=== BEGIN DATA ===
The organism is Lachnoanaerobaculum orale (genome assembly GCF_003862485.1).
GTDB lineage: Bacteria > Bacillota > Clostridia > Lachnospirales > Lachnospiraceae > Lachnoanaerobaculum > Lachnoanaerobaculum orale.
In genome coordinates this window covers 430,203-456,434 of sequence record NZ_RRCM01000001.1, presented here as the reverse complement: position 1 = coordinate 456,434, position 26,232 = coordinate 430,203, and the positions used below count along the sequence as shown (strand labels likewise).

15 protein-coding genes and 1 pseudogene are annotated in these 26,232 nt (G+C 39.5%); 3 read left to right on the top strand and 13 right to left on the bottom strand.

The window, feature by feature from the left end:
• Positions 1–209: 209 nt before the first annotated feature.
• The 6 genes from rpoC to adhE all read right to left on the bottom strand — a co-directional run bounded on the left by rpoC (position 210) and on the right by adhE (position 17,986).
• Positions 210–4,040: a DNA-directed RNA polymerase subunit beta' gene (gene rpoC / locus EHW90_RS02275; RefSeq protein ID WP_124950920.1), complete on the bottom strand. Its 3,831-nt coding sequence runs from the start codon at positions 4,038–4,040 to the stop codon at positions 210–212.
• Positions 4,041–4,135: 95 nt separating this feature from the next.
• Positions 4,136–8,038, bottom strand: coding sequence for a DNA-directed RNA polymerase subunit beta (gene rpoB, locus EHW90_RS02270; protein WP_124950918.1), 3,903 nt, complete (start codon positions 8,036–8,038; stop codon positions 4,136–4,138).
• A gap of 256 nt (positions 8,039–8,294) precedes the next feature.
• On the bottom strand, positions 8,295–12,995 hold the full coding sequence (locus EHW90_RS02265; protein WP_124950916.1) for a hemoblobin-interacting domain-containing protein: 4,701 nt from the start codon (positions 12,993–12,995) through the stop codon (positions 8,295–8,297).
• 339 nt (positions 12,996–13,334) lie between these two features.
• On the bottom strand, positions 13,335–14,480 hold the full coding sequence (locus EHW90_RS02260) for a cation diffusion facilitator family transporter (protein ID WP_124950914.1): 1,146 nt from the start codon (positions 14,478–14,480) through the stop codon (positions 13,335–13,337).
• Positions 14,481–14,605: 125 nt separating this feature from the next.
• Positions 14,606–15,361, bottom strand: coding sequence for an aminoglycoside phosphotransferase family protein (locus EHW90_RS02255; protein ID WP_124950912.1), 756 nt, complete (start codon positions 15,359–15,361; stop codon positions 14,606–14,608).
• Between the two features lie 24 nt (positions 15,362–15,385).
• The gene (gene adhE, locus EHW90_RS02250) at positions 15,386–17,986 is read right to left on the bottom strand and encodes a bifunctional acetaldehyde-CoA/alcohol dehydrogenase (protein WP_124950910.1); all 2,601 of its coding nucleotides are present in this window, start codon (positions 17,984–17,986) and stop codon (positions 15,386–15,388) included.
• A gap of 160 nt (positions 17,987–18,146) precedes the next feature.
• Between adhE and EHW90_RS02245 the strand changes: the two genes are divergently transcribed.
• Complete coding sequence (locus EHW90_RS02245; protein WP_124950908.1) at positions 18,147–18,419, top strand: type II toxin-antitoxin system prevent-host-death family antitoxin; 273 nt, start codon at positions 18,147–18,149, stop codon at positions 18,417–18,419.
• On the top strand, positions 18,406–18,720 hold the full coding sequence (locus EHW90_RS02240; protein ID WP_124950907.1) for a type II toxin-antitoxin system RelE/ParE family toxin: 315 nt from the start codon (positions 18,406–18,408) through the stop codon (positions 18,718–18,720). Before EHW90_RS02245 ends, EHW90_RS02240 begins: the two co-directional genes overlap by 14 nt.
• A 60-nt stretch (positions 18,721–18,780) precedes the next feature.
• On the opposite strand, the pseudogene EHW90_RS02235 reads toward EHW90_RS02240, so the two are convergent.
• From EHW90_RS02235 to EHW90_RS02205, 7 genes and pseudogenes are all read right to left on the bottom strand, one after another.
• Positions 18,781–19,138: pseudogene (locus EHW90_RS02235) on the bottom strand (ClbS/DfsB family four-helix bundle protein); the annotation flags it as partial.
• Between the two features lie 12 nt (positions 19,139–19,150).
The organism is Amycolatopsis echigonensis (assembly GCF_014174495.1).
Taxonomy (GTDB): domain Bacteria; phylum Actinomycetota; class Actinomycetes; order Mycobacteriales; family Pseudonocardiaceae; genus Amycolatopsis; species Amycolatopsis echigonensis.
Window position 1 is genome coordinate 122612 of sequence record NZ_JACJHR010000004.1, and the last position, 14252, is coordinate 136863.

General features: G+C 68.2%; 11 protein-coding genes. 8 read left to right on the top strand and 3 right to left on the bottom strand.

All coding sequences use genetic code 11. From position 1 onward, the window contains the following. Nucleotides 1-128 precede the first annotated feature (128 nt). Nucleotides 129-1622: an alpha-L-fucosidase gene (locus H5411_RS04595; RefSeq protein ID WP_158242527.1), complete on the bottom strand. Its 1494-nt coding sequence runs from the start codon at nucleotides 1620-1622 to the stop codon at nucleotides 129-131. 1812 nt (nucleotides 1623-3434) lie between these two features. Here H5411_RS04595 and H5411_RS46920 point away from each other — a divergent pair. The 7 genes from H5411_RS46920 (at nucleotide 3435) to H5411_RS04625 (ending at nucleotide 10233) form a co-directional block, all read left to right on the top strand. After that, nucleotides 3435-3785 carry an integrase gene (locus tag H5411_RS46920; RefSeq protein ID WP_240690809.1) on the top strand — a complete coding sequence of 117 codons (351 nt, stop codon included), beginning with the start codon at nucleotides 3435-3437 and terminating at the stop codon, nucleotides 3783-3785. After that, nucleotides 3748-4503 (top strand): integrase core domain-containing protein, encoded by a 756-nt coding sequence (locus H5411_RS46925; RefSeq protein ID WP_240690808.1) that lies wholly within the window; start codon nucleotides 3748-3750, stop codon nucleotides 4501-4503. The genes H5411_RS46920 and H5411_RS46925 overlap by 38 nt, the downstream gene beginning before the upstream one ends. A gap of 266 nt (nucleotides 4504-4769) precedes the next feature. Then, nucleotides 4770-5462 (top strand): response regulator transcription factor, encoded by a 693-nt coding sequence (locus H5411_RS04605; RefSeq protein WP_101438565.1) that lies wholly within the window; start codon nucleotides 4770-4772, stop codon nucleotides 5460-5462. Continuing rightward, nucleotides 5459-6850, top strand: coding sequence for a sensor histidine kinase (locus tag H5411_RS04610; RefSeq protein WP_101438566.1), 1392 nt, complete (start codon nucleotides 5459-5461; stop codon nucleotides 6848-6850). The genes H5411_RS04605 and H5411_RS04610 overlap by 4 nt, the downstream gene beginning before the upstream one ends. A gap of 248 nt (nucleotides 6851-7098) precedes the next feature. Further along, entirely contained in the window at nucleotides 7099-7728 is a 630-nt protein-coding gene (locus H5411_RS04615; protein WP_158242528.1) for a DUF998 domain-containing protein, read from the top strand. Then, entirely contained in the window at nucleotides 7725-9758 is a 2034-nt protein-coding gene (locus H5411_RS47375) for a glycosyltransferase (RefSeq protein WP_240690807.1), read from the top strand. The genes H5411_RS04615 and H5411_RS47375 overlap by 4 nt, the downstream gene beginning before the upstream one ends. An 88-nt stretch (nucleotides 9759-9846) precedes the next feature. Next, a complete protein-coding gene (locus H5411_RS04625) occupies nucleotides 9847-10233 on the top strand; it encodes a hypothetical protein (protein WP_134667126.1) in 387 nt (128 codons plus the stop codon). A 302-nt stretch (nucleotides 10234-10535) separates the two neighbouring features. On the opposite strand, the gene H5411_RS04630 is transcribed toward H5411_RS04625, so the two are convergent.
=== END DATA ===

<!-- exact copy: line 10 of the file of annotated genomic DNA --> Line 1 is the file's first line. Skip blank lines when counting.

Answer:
• Positions 4,136–8,038, bottom strand: coding sequence for a DNA-directed RNA polymerase subunit beta (gene rpoB, locus EHW90_RS02270; protein WP_124950918.1), 3,903 nt, complete (start codon positions 8,036–8,038; stop codon positions 4,136–4,138).